Crowds of people are seen shopping during a weekly market at Kandivali.
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India is expected to see double-digit expansion in the three months ending in June — but economists warn that the data won’t be painting the full picture of the country’s growth trajectory.
South Asia’s largest economy released fourth quarter GDP data Monday that showed an expansion of 1.6% from the same period a year ago, driven mostly by state spending and manufacturing sector growth. Full year GDP is estimated to have contracted 7.3% compared to a 4% growth in the previous year.
Since February, India has been battling a devastating second wave of coronavirus that accelerated in April and peaked in early May. The infection forced most of India’s industrial states to implement localized lockdown measures to slow the spread of the virus.
“With the lockdowns which are there, we think that going ahead, the economy will tend to slow down,” Madan Sabnavis, chief economist at Care Ratings, said Tuesday on CNBC’s “Street Signs Asia.”
“The numbers which we get for the first quarter of fiscal 2022 — that is for the quarter ending in June — may be very much misleading,” he said. India’s fiscal year begins in April and ends in March the following year.
On (a) sequential basis, we are going to see a double digit contraction when we do a seasonally adjusted data, but on the year-on-year comparison, you are going to see a strong double-digit growth.
For the April-June quarter last year, the economy contracted 23.9% as a months-long national lockdown hammered the country. Economists argue that while the reported year-on-year figure for the current quarter will likely show a double-digit growth, the strong number will be due to the low base from last year’s negative print.
“On (a) sequential basis, we are going to see a double digit contraction when we do a seasonally adjusted data, but on the year-on-year comparison, you are going to see a strong double-digit growth,” Radhika Rao, an economist with Singapore’s DBS Group, said Tuesday on CNBC’s “Squawk Box Asia.”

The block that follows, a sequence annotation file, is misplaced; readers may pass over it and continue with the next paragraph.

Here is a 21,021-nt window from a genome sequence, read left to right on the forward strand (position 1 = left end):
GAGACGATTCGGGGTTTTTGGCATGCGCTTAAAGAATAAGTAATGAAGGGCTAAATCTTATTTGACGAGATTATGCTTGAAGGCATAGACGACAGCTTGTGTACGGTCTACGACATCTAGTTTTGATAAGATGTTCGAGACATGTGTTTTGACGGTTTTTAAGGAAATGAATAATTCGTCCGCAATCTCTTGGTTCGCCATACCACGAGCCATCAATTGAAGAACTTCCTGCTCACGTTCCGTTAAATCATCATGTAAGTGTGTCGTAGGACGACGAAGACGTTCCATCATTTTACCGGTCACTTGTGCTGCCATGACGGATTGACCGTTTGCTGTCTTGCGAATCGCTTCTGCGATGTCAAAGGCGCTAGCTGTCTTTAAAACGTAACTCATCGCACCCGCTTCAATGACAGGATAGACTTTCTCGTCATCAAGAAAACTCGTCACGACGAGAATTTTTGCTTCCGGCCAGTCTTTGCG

“That’s because it’s coming on the back of a 24% drop the same time last year,” she added.
Still, experts agree that the economic impact of the second wave may not be as severe as the one seen last year. India has, thus far, avoided another national lockdown, allowing states to implement localized shutdowns instead. Economists agree that the country is generally on track to revive its growth but at a delayed pace.
Data is likely to show that consumption lost momentum this quarter on a sequential basis due to the second wave as households had to prioritize more of their spending on hospitalization and medical expenses, Rao explained.
“So, domestic demand, which is the main component for growth, is not going to look that good. Plus you have got contact-intensive services, most of which had been shut down,” she said, adding, “Only into June now, some of the states are starting to talk about reopening. But, certainly, it’s a very staggered and a very unpredictable path, in terms of the unwinding of restrictions.”
Many economists have trimmed their full fiscal 2022 growth predictions for India. Goldman Sachs, for example, lowered its full-year real GDP growth forecast from 11.1% to 9.9%.